Sarcoidosis is a rare unknown etiology multisystem inflammatory disease in which noncaseating granulomas (a collection of inflammatory cells) forms and growth in various organs, involving predominantly lungs, intrathoracic lymph node, skin, and eyes. Most commonly, affecting patients between 20 and 40 years old of age, although could be observed at any age (female predominance; rare in Asians). The areas of the body usually affected by sarcoidosis are lungs, skin, or lymph nodes; pulmonary and mediastinal involvement is seen in over 90% of patients. Less commonly eyes, liver, heart, and brain are involved. Any organ, however, can be affected. Early diagnosis of sarcoidosis can be difficult due to few signs and symptoms in its early stages, and when disease does occur, it may mimic other pathologies, and it is achieved through chest X-ray, computed tomography (CT)-high resolution CT (HRCT), gallium scans. Fluoro-deoxy glucose-positron emission tomography (FDG-PET) is another useful tool to assess the extent of disease and has a potential to evaluate the clinical management of patients responding or not to the treatment. Imaging gives, moreover, an important contribution to the evaluation of prognosis and follow-up.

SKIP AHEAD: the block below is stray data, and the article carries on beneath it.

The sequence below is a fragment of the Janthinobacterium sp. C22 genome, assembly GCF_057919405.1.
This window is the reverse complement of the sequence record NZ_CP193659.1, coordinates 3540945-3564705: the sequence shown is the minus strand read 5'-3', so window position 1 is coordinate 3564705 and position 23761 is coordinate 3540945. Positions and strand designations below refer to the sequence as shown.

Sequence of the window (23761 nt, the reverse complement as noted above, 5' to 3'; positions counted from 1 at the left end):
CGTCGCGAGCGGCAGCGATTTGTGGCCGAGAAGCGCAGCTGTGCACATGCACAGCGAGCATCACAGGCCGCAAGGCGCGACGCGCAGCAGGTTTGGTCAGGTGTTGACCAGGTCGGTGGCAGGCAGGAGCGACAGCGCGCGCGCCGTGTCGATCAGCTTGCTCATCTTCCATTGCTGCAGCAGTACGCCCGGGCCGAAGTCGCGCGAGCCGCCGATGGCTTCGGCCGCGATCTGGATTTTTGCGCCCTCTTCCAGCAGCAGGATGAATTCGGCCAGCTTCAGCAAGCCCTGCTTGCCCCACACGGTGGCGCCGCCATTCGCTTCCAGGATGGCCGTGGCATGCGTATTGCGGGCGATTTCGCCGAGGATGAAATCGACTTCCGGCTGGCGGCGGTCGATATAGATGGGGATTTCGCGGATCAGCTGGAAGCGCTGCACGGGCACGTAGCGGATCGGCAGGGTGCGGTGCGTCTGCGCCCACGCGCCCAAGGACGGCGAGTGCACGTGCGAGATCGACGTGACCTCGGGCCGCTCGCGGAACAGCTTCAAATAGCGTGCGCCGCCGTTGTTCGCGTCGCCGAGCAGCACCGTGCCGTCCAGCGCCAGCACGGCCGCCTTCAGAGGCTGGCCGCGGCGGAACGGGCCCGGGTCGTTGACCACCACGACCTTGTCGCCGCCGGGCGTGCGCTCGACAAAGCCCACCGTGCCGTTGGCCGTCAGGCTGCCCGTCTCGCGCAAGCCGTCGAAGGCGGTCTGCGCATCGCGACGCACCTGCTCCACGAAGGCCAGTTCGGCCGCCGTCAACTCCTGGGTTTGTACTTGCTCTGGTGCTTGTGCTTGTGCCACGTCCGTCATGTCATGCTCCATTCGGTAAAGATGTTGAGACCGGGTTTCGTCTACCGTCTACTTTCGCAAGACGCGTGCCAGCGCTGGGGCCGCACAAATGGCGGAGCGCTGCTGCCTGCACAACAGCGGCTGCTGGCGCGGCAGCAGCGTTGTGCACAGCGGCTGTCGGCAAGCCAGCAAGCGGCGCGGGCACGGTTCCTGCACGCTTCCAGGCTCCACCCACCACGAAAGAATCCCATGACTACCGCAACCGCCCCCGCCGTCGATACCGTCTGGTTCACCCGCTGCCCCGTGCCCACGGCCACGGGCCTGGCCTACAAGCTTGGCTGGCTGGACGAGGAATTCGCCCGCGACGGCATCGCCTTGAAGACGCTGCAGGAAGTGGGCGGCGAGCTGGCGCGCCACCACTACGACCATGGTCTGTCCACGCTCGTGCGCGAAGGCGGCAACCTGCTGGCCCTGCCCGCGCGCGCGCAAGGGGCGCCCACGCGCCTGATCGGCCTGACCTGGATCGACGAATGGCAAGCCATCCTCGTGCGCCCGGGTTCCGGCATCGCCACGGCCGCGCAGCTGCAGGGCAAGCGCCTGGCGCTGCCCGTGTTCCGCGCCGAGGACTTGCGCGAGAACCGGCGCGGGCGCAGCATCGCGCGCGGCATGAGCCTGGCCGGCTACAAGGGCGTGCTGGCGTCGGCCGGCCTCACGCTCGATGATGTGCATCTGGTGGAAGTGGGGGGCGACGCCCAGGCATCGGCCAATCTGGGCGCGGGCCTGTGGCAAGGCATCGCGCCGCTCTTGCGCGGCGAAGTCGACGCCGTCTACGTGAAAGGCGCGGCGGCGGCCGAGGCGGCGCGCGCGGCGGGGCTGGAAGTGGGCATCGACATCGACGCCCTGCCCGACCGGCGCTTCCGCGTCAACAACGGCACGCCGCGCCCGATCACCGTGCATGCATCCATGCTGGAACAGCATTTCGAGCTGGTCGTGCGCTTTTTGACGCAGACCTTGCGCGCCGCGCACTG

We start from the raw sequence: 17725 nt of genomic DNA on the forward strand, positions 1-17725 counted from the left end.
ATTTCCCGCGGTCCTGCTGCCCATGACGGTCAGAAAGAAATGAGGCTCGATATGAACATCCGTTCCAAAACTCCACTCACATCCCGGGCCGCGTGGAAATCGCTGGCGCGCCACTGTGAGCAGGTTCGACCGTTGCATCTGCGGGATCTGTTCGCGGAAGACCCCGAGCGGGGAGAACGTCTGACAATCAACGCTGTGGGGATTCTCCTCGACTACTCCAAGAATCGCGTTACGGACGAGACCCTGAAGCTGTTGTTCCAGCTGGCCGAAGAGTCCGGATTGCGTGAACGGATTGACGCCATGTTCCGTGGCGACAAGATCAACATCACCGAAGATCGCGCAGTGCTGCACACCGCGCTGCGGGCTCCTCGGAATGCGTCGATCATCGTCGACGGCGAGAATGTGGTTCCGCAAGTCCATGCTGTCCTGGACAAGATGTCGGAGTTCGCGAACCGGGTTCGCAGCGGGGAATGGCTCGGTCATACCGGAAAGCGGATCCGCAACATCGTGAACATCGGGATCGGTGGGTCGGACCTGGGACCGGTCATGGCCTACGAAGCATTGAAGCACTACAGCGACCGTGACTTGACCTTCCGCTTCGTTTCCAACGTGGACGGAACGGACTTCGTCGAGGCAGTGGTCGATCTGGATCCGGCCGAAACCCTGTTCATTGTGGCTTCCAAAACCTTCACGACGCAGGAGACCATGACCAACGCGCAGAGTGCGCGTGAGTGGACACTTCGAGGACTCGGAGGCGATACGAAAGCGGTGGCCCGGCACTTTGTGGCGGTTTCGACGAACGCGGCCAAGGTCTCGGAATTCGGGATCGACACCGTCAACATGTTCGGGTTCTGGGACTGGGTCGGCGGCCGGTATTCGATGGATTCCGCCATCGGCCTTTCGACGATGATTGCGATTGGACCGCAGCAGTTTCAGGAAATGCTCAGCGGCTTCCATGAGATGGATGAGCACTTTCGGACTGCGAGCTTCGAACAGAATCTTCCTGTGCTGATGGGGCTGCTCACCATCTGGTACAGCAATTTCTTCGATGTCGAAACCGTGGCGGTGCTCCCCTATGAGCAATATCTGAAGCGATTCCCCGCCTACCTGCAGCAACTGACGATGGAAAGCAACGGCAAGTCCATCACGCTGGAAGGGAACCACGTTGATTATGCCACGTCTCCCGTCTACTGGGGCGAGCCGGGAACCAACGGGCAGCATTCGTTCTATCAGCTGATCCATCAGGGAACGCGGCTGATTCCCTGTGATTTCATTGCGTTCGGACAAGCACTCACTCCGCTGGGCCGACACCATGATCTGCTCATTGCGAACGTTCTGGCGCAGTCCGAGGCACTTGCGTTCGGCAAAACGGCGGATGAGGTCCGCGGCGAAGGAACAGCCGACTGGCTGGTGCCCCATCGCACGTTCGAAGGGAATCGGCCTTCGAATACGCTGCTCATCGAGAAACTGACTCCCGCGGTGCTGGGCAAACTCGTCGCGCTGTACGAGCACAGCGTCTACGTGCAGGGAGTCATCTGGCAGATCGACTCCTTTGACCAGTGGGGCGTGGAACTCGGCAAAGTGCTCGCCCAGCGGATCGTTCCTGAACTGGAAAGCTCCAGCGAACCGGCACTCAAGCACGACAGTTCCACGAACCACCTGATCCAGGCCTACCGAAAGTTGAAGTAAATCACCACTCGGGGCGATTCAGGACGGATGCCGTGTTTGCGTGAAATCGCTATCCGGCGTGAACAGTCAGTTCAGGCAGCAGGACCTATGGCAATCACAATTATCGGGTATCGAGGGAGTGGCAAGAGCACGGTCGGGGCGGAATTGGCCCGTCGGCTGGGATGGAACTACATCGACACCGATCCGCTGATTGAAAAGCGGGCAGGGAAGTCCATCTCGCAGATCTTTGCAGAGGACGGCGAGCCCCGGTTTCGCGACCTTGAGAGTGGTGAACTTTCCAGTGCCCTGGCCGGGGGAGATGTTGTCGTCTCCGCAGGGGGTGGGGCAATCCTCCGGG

Part of the book: Sarcoidosis and Granulomatosis